Iran General NewsBahrain halts gas talks with Iran over insult

Bahrain halts gas talks with Iran over insult

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ImageAP: Bahrain's foreign minister on Thursday blasted Iran for an Iranian official's remarks perceived as a threat to Bahraini sovereignty — a stinging rebuke a day after the tiny Gulf Arab kingdom halted talks on a key natural gas imports deal with Tehran.

The Associated Press

By REEM KHALIFA

ImageMANAMA, Bahrain (AP) — Bahrain's foreign minister on Thursday blasted Iran for an Iranian official's remarks perceived as a threat to Bahraini sovereignty — a stinging rebuke a day after the tiny Gulf Arab kingdom halted talks on a key natural gas imports deal with Tehran.

Iranian officials, meanwhile, looked to soothe the rift sparked after former Iranian parliament speaker Ali Akbar Nateq Noori — a prominent cleric close to Iran's supreme leader — was quoted by Arab media last week as saying that Bahrain was the 14th province of Iran until 1970.

Bahrain's Foreign Minister Sheik Khalid bin Ahmed al-Khalifa said the remark was an "infringement of sovereignty" and a "distortion of historical fact."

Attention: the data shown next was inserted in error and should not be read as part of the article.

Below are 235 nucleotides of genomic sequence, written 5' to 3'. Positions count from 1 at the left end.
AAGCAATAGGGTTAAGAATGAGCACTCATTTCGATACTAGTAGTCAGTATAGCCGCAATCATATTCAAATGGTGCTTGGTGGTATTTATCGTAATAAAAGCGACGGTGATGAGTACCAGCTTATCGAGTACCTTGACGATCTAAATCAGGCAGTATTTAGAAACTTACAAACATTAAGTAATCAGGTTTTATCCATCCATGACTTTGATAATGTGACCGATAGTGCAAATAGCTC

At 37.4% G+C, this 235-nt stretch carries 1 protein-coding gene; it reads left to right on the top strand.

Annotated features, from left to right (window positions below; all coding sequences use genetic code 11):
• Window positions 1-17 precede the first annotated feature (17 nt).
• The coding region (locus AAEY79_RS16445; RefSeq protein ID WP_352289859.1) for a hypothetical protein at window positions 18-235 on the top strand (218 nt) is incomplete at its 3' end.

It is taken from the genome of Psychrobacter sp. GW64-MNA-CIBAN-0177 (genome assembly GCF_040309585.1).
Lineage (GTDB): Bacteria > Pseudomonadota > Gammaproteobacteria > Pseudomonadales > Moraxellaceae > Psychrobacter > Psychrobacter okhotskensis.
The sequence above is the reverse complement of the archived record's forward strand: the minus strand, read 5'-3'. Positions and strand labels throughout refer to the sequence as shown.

"We are hurt by … Iranian statements," he added. "These remarks must be silenced."

Bahrain fears Iran still holds its longtime claims to the island, ruled by a Sunni elite but with a poor Shiite majority that has close ties to the Shiite Iran.

Seeking to distance official Tehran from the statement, Iranian Foreign Ministry spokesman Hasan Qashqavi said this week that Iran respects Bahrain's independence and has "no territorial claims against this country," according to the Iranian ministry Web site.

Saudi Arabia was also angered over the controversial remark. Saudi official press agency, SPA, quoted on Thursday an unnamed official as saying Riyadh is following "with strong indignation … allegations and claims to the land of brotherly kingdom of Bahrain."

The Sunni powerhouse "totally rejects such statements and expresses deep regret they were issued by circles connected to the Iranian leadership," the report said.

Iran ruled Bahrain for a period in the 17th century and some hardline Iranians still insist today it belongs to Iran. The island became an independent Arab nation after a 1970 referendum that ended the British protectorate.

Bahrain-Iranian relations were strained after the 1979 Iranian revolution but began to thaw after President Mahmoud Ahmadinejad visited in 2007, when the two signed a memorandum of understanding on the gas deal. Iran was to provide Bahrain with one million cubic feet per day of natural gas and details were expected to be finalized soon.

Khalid confirmed Thursday that negotiations have stopped, and reiterated demands for "full respect of Bahrain's sovereignty." But it wasn't clear what exactly Manama expected from Tehran to resume the talks.

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